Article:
The global data regulation landscape underwent another shift when the California Consumer Protection Act (CCPA) entered its enforcement phase. What is there to know about the CCPA for businesses operating in California, and how different is it from the GDPR? We'll start by looking at the CCPA consumer rights, scope, and timeframes.
Who is covered by the CCPA?
This legislation applies to residents of California, as well as businesses that operate within the state. Exemptions to the CCPA include commercial conduct that is determined to be "wholly outside" of California, as well as de-identified and aggregate consumer information. If personal information is already regulated by federal law such as HIPAA or GLBA, or a state law such as California's Confidentiality of Medical Information Act, it also is exempt.
What is personal information under the CCPA?
A wide range of data falls under the definition by the CCPA.
- Identifiers such as name, address, SSN, IP address, driver's license number or email address
- Consumer records such as purchase histories and individual consumer tendencies
- Biometric information such as fingerprints or retinal scans
- Education data
- Internet activities such as browsing history
- Racial, religious, sexual and other protected classifications
What rights does CCPA grant?
As per the name, the CCPA is focused on 'consumers' – which includes users of free services as well as paying customers – and employees. The CCPA imparts California residents, even if they are temporarily outside of the state, with the certain rights involving:
- Knowing what personal information is gathered
- Learning how personal information is used and shared
- Deleting of personal information collected
- Opting out of personal information sales
Exercising these rights without discrimination
What is the scope?
The scope of the CCPA is far narrower than the GDPR, relating to California residents, applying to for-profit businesses, and excluding nonprofit organizations or government agencies. A business is liable under the CCPA if they meet any of the following criteria:
- Experience more than $25 million in gross revenue annually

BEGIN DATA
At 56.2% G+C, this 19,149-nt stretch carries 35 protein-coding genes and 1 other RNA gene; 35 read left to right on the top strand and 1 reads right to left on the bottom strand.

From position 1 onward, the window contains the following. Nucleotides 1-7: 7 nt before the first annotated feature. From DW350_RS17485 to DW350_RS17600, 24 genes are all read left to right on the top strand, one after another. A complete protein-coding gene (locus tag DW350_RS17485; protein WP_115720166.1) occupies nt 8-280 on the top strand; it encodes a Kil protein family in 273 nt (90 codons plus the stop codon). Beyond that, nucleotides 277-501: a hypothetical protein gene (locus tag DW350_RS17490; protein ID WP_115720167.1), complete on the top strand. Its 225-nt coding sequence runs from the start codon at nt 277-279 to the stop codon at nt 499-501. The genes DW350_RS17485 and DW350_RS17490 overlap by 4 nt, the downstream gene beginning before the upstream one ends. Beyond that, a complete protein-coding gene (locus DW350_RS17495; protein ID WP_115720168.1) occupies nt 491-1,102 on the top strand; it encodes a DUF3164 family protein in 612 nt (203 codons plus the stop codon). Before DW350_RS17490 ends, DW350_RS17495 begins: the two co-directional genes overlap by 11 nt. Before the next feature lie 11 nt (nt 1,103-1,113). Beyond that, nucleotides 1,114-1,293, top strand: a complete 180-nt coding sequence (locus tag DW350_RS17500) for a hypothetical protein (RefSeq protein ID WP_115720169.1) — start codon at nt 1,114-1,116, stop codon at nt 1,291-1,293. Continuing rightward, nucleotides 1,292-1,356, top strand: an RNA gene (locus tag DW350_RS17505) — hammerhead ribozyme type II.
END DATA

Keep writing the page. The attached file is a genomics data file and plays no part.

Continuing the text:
- Accesses the personal information of 50,000 or more residents
- Produce 50% or more revenue from selling resident's information
The regulation is squarely aimed at medium and large businesses rather than small ones, but most companies specializing in data sales will still fall under its requirements no matter their size.
The CCPA also only applies to Californian residents as defined by tax legislation – meaning anyone who resides there long enough to pay some form of tax. This contrasts with the GDPR which is more accommodating of temporary residents in the EU.
How can businesses comply on an ongoing basis?
Businesses that want to remain in compliance with the CCPA must do the following:
- Utilize reasonable security procedures regarding customers' personal information
- Train staff to help ensure consumer responses are handled accordingly
- Refrain from discriminating against consumers who exercise their rights under the law
- Delete personal information in a timely manner for consumers who request it
- Provide complete records for a 12-month period relating to a consumer's personal information following a verifiable request
What are the time limits?
The CCPA has taken a comparable approach to timescales to the GDPR. The standard CCPA response time for companies is 45 days to respond to a data request and can extend this for a further 45 days if they notify the requester within the initial deadline. This means that businesses will have a longer initial period than the GDPR's single calendar month, but the same overall extended deadline of roughly three months. As the CCPA deals in days rather than months, it also does away with any issues relating to months of different lengths.
Another notable difference in timing is that the CCPA only applies to information from within the past 12 months, whereas the GDPR's lack of limit can have businesses trawling through many years of data when it comes to a long-term customer or employee.
What is the maximum regulatory penalty under the CCPA?
Penalties for companies that do not comply with the CCPA can vary depending on the severity and the number of violations. The California attorney general's office can impose fines of up to $2,500 for each violation, which can increase to up to $7,500 if the violations were found to be intentional.